We see that China, Switzerland, and Germany outperformed the US market, while France, the UK, and Japan lagged. But where diversification is viewed as a risk management tool, the period around late 2008 and early 2009 shows a convergence, where all markets delivered close to the same broad results without discrimination. One can still argue that some markets lost less than others, and that is a fair point, and China stayed above the group. However, China joined the crowd, and dropped 50% from its 2007 heyday and, as a side note, the Chinese market’s much touted independence in view of macro global issues is non-existent.
Thus, international diversification for the sake of diversification may sound good, and may be fitting depending on the individual and the overall strategy, but the blank statement about risk management leaves much to be desired. The next chart shows the ETFs mentioned between October 2007 and December 2009.
Despite losses, Switzerland and Japan outperformed the S&P 500, and as investors and market players headed for the exits, safety and immunity to risk was virtually nowhere to be found. The purported diversification to minimize the impact on investments from a domestic “shock to the system” simply failed to deliver. However, and at the risk of sounding contradictory, diversification is beneficial and should be used within the context of timing and an understanding of economic factors, sentiment and perception, and global capital flows — not as a prescription implying that it is a portfolio's preventive medicine.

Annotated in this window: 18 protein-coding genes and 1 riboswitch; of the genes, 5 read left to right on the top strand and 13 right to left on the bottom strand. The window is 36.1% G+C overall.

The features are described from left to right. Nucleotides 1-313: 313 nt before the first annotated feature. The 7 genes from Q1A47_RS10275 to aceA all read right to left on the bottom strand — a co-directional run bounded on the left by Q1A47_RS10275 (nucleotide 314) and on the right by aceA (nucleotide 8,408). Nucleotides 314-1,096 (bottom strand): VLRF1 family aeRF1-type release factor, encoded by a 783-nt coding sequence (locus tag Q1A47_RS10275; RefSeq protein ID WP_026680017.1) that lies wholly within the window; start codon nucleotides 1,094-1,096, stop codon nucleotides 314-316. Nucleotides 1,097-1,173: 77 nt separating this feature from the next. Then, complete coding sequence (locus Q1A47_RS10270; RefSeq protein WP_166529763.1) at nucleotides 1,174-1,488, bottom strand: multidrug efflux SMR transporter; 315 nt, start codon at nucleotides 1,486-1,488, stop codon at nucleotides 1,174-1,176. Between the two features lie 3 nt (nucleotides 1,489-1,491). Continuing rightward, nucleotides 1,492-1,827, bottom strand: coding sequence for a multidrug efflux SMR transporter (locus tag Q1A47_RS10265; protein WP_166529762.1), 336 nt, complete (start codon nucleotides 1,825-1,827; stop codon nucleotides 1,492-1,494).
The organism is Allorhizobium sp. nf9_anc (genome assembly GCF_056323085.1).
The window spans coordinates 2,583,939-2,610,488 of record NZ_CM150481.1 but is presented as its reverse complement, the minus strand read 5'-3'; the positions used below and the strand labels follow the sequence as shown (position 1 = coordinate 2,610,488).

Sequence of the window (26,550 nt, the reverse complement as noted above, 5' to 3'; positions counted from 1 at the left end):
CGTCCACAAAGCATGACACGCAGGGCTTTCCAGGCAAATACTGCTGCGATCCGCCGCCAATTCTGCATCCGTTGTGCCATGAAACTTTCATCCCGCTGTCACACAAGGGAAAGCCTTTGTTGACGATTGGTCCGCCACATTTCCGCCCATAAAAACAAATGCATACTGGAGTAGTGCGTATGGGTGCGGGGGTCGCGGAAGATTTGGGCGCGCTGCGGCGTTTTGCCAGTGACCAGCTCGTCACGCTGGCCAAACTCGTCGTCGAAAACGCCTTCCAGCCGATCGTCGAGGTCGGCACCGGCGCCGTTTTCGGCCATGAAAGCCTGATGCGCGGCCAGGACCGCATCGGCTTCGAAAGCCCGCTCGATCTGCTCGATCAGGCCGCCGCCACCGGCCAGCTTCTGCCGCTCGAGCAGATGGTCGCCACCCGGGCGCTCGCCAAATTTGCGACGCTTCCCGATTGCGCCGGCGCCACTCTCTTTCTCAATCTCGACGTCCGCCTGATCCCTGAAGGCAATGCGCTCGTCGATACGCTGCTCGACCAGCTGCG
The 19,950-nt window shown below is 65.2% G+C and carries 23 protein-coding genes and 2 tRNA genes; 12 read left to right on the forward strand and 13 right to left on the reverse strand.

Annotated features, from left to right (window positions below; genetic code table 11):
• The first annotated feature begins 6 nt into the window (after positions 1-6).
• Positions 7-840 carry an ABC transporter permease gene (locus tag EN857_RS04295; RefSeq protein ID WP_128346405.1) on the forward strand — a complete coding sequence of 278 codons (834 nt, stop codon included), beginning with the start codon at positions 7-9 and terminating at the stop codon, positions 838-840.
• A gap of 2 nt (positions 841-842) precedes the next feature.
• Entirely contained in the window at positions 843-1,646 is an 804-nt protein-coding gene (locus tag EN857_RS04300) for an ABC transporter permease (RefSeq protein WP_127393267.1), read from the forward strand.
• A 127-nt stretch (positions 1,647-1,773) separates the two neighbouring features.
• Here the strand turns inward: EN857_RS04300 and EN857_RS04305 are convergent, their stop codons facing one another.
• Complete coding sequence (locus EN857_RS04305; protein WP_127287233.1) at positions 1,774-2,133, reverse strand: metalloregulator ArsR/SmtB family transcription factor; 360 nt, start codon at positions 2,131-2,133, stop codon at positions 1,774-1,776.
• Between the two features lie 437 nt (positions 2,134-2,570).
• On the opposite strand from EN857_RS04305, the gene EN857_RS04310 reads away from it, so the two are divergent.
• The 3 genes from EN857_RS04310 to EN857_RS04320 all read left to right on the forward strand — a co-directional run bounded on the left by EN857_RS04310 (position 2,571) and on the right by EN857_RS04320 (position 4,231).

My diversification depends on the time period in question and I have very simple rules. The short-term upper limit is 12 stocks at any given time, with 6 stocks being the average. At times, foreign companies and international ETFs are part of the mix, while holding 100% cash was never a cause for concern. Current long-term strategy encompasses a field of six ETFs, and have never found the need to hedge with international holdings.
- SPDR S&P500 (SPY)
- PowerShares Nasdaq 100 (QQQ)
- SPDR KBW Bank (KBE)
- iShares Barclays 20+ Year Treasury Bond Fund (TLT)
- iShares Barclays 10-20 Year Treasury Bond Fund (TLH)
- iShares S&P GSCI Commodity Indexed Trust (GSG)
Capital allocation percentages vary according to market conditions and as of today, long-term positions are SPY-25%, QQQ-30%, and GSG-15%, with the difference in cash. And to clarify, my long-term approach is dynamic in nature; I use the term to differentiate from the so called "trading." While I may hold an investment for weeks, months, even years, as long as the market is favorable, I can change my mind at any time on any asset and reposition accordingly.
Around here, portfolio rebalancing is evaluated daily, not quarterly or every year, because markets don't quite get the calendar concept. And sometimes it only takes a few minutes to get a glimpse, and is not an agonizing process that contributes to the ever present threat of white hair -- or lack thereof -- taking over the real estate on my scalp.
Investment portfolio management is like gardening. Every day one admires the beauty, and if a plant appears to be under stress and becomes aesthetically disruptive, corrective action is taken without remorse.